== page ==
This restored 800-year-old Dominican monastery in the city of Ptuj in Slovenia is today a congress and cultural centre, and an exemplary restoration model for the world.
This building has traversed such a wide-ranging set of experiences, that any renovation team will be forgiven feelings of plain intimidation. In its most significant past avatar, it was a Dominican monastery, but after that life was extinguished in the late 18th century, its rooms were transformed into barracks; made part of a social housing scheme, turned into a museum; repurposed as a hospital; and made to take on many more, albeit unrecorded, masks.
Redesigned and re-imagined by Ljubljana based firm, ENOTA architects, this fabulous structure’s walls seem to harbour a million stories. And the team has made sure that though it has been given a fine new coat of modernity, its eclectic past is never an unknown facet of the structure.
For all the apparent challenges of the project, the team had an even keel of an understanding of what’s at hand. “For a successful renovation of a historical building, the key is to keep the building in service and strive for the new programme to showcase its historical value, as well as artistic merit. The building also has to be adapted to its future use without major invasive interventions, which would damage its historical structure,” agreed the architects.
What they got was a church building split across three levels, including a long suffering nave that was a cumbersomely long space of awkward character. The critical question was then obviously on how to keep destructive interventions to a minimum and capitalise on its pre-existing forms to adapt to newer utilities.
Admittedly, a cultural centre was a perfect fit in this scheme, what with the spaces and the history pointing towards a space that was destined to serve as the meeting point of people and ideas.
So, the nave, with its breath-taking length, became the main hall. Its arched ceiling and pristine white paintwork retain an august aura that belongs to another century, but the seats, reminiscent of pews, are a modern contrast full of brooding slickness. The darkness of the seats and the stage is in holy communion with the sparseness of the walls, keeping a tight hold on the air of mystery within the hall.
A fantastic aspect of this renovation project has been the retention of vast pockets of old walls that peep out from between, or form the background of, all the new, perfect additions.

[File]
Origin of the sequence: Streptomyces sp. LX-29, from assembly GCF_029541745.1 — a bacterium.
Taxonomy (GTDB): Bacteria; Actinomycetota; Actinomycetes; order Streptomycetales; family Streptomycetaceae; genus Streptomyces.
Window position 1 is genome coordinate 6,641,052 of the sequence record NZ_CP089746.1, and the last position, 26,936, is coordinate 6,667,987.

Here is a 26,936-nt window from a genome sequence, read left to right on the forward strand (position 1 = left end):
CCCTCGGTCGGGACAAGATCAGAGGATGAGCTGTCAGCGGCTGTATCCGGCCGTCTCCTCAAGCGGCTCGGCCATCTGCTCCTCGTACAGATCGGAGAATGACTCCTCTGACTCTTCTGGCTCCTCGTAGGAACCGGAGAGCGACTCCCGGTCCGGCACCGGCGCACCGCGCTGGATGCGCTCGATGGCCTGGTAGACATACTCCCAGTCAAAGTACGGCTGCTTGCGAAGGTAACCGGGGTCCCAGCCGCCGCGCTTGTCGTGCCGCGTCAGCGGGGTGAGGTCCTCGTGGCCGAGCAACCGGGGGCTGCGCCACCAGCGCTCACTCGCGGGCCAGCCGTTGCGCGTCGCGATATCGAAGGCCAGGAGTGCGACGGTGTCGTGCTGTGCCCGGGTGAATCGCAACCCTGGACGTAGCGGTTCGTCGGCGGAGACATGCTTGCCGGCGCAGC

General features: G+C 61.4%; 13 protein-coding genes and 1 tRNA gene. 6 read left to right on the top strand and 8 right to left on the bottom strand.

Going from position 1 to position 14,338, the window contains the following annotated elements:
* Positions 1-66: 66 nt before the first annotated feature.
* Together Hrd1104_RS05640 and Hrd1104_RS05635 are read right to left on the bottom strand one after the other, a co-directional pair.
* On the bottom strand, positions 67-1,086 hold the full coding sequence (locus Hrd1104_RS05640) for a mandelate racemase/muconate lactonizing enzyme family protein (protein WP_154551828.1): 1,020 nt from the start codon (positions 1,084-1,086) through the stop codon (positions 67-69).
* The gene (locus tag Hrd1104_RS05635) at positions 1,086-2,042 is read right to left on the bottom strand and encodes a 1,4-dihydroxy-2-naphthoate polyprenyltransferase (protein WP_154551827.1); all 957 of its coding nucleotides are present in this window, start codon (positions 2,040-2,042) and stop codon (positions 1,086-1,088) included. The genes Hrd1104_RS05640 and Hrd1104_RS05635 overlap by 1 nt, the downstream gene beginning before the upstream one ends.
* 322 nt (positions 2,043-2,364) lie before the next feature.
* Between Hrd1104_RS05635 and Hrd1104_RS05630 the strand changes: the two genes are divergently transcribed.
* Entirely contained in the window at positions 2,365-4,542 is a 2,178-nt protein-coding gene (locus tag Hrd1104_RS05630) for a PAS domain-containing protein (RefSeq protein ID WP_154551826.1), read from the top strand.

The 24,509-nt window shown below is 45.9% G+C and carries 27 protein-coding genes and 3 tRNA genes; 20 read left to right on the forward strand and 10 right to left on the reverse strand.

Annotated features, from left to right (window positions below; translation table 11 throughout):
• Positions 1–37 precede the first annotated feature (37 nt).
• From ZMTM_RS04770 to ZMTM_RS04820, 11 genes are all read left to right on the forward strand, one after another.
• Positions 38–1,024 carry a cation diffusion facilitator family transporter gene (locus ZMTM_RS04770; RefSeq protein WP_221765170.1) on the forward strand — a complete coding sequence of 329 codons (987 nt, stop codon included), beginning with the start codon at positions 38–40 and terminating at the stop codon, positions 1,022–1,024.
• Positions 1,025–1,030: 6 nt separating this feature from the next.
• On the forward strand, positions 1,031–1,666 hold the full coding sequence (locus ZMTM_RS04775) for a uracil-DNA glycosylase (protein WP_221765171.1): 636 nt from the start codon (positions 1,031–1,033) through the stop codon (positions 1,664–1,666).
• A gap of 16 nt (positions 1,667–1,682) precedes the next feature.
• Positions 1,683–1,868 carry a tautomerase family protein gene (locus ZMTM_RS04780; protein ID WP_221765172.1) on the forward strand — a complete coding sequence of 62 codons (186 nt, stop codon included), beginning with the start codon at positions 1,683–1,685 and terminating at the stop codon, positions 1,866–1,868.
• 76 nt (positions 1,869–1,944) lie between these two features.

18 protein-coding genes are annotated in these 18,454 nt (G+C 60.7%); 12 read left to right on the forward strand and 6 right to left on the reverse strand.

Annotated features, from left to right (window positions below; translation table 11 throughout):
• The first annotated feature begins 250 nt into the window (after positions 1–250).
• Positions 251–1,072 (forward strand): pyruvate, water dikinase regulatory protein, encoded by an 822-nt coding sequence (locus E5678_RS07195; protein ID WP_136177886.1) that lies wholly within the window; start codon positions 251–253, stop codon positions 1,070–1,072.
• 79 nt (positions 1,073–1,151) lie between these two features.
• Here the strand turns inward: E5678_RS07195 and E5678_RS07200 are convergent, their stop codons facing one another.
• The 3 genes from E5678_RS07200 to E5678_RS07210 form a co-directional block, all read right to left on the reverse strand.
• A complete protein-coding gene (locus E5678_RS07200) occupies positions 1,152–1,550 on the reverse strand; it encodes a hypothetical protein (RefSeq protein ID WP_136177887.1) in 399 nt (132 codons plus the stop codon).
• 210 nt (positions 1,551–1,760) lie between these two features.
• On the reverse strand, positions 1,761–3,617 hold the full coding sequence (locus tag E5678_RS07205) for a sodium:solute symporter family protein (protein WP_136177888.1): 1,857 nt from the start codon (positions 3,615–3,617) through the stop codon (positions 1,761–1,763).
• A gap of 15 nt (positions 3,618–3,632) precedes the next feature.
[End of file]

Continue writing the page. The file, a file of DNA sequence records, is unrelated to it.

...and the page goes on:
It is all there for the guests to take in – walls chipped by the ravages of time, fading tapestry, beguiling arches of different styles across rooms, intricate pillars, swathes of exposed bricks holding up doorways, and mullioned windows that seem straight out of cheesy fairy tales.
Here, the past is very much a part of the new and the comfortable, and is unapologetic of its rough edges. “All the minor shortcomings affecting the users’ comfort are richly compensated by the artistic and historical experience,” assures the team.
This juxtaposition was also greatly influenced by the demands of conservation, which required a deft balancing act from the architectural team’s end. In a project of the scale as this one, not stepping on the preservation activities becomes an intrinsic part of the challenge and ENOTA handled it by intervening with full gusto only where conservation possibilities were negligible, while keeping it more subtle in the other spheres.
This meant that the walls were gently spruced up and prepared for continuing conservation work that will extend in period beyond the architectural renovation efforts.
But the floor was re-imagined completely, receiving fixtures for ventilation, heating, sound, installations, and all the other demands of the centre. This work-in-tandem brought about the brilliant black concrete paving and the raised passageways, as it was decided to preserve the Gothic underbelly of the building in situ, while still connecting the modern spaces to each other. These passageways have therefore also become galleries to look down from and admire Roman gravestones and sepulchres, while passing into the grand new restored Baroque nave at the end.
The Ptuj Performance Center is a marvel of restoration, joins as it does painstaking archaeological conservation, and architectural reworking, in happy matrimony. The two elements of the restoration work on different plains of material, timelines, and focus, and finding a meeting point is indeed remarkable. But what also swings praise in ENOTA’s direction is the deep respect with which the team handled the building’s every aspect. The love, artistry, and historical fervour involved in this project are palpable.
Text By Shruti Nambiar
Photographs Miran Kambič